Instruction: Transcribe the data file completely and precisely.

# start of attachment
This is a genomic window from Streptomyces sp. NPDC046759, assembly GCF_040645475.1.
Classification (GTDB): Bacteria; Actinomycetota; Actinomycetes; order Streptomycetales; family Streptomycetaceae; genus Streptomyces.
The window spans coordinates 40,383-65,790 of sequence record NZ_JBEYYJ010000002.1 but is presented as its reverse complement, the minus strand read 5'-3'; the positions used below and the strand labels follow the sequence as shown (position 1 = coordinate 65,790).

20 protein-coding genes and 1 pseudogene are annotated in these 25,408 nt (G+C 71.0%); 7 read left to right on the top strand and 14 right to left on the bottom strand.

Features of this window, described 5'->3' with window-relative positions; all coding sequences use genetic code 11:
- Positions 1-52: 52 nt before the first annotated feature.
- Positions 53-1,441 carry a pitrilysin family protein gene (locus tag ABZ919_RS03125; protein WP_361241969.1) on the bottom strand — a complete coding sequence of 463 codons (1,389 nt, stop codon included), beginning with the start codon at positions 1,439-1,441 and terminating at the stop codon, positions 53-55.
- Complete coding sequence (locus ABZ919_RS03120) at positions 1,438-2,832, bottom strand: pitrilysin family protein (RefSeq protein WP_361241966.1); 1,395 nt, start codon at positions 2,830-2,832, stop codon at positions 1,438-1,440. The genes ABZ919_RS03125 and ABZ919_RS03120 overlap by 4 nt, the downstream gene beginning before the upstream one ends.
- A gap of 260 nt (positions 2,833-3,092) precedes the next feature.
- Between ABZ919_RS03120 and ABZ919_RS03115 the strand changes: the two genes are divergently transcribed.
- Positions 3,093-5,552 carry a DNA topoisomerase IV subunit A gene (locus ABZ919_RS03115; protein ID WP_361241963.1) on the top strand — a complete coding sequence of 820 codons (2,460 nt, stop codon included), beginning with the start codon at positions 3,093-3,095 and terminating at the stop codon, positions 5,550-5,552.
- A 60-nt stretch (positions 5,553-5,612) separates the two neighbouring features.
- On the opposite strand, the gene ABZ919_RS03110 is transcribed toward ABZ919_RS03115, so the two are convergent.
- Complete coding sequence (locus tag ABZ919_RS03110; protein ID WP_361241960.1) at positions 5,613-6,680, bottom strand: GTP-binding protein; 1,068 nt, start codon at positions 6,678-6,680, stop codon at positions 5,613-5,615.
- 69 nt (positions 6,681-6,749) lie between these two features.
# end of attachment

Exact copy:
This is a genomic window from Streptomyces sp. NPDC046759, assembly GCF_040645475.1.
Classification (GTDB): Bacteria; Actinomycetota; Actinomycetes; order Streptomycetales; family Streptomycetaceae; genus Streptomyces.
The window spans coordinates 40,383-65,790 of sequence record NZ_JBEYYJ010000002.1 but is presented as its reverse complement, the minus strand read 5'-3'; the positions used below and the strand labels follow the sequence as shown (position 1 = coordinate 65,790).

20 protein-coding genes and 1 pseudogene are annotated in these 25,408 nt (G+C 71.0%); 7 read left to right on the top strand and 14 right to left on the bottom strand.

Features of this window, described 5'->3' with window-relative positions; all coding sequences use genetic code 11:
- Positions 1-52: 52 nt before the first annotated feature.
- Positions 53-1,441 carry a pitrilysin family protein gene (locus tag ABZ919_RS03125; protein WP_361241969.1) on the bottom strand — a complete coding sequence of 463 codons (1,389 nt, stop codon included), beginning with the start codon at positions 1,439-1,441 and terminating at the stop codon, positions 53-55.
- Complete coding sequence (locus ABZ919_RS03120) at positions 1,438-2,832, bottom strand: pitrilysin family protein (RefSeq protein WP_361241966.1); 1,395 nt, start codon at positions 2,830-2,832, stop codon at positions 1,438-1,440. The genes ABZ919_RS03125 and ABZ919_RS03120 overlap by 4 nt, the downstream gene beginning before the upstream one ends.
- A gap of 260 nt (positions 2,833-3,092) precedes the next feature.
- Between ABZ919_RS03120 and ABZ919_RS03115 the strand changes: the two genes are divergently transcribed.
- Positions 3,093-5,552 carry a DNA topoisomerase IV subunit A gene (locus ABZ919_RS03115; protein ID WP_361241963.1) on the top strand — a complete coding sequence of 820 codons (2,460 nt, stop codon included), beginning with the start codon at positions 3,093-3,095 and terminating at the stop codon, positions 5,550-5,552.
- A 60-nt stretch (positions 5,553-5,612) separates the two neighbouring features.
- On the opposite strand, the gene ABZ919_RS03110 is transcribed toward ABZ919_RS03115, so the two are convergent.
- Complete coding sequence (locus tag ABZ919_RS03110; protein ID WP_361241960.1) at positions 5,613-6,680, bottom strand: GTP-binding protein; 1,068 nt, start codon at positions 6,678-6,680, stop codon at positions 5,613-5,615.
- 69 nt (positions 6,681-6,749) lie between these two features.